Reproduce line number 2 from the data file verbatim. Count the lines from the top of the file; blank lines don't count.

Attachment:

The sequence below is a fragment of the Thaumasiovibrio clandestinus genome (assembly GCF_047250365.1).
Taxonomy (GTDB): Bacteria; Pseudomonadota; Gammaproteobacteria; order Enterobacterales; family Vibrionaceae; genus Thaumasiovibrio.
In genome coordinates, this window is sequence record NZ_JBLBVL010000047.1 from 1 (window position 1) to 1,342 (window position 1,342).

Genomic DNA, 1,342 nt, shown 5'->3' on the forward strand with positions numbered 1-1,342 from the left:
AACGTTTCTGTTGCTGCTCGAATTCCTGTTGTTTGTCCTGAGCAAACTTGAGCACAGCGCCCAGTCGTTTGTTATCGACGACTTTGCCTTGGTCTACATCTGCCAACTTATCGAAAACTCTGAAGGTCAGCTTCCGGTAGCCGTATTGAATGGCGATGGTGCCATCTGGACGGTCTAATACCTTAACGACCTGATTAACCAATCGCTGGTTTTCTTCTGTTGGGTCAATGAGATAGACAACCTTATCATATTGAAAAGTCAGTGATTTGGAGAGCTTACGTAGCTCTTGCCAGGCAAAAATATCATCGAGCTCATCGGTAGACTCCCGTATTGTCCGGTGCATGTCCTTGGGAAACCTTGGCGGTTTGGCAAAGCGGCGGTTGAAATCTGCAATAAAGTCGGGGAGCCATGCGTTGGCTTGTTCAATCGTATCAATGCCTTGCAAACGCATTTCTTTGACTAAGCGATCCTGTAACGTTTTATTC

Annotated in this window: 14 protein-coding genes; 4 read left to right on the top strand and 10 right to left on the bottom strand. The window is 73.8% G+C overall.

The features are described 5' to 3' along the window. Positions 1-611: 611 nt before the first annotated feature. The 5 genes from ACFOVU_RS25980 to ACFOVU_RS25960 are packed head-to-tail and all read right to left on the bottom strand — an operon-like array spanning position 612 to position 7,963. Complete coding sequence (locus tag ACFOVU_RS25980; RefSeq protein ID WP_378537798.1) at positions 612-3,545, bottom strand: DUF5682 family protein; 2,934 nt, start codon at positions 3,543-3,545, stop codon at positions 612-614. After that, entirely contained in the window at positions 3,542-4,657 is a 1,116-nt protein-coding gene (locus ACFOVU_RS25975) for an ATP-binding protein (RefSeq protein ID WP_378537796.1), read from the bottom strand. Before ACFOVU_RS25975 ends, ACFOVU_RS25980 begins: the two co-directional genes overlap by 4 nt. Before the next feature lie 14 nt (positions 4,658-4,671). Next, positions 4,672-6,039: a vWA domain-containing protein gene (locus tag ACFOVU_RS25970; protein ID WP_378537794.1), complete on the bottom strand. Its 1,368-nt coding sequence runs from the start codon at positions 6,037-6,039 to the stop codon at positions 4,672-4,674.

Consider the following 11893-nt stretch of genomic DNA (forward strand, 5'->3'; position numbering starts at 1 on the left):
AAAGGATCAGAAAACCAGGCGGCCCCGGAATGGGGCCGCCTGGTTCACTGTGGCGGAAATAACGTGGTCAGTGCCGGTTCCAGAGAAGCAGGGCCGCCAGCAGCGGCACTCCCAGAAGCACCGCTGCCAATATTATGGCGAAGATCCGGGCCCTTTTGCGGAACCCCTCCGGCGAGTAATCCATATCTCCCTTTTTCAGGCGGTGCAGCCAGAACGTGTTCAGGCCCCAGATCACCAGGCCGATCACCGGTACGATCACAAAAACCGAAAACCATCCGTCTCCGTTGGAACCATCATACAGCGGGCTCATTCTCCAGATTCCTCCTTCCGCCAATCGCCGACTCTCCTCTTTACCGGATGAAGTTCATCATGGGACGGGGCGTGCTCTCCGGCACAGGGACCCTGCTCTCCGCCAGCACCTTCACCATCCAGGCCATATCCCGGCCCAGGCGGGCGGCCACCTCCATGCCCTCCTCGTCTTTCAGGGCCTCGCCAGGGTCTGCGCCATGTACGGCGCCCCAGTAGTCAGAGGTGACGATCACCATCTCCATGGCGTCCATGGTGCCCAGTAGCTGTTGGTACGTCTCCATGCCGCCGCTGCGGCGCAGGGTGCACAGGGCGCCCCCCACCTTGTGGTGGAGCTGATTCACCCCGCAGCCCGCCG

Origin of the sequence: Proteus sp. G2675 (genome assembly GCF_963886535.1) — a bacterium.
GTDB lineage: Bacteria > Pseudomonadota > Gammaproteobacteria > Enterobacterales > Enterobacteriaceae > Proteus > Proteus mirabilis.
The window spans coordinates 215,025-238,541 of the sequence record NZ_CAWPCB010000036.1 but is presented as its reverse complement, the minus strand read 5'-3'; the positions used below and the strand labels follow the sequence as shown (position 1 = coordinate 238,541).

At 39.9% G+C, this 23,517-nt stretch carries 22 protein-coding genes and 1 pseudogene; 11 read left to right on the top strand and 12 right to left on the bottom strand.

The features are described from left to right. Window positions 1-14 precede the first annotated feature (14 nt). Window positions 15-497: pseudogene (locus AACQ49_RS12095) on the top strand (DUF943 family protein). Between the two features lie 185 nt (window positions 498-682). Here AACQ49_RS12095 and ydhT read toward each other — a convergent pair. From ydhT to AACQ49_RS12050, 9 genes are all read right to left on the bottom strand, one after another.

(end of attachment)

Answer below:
Taxonomy (GTDB): Bacteria; Pseudomonadota; Gammaproteobacteria; order Enterobacterales; family Vibrionaceae; genus Thaumasiovibrio.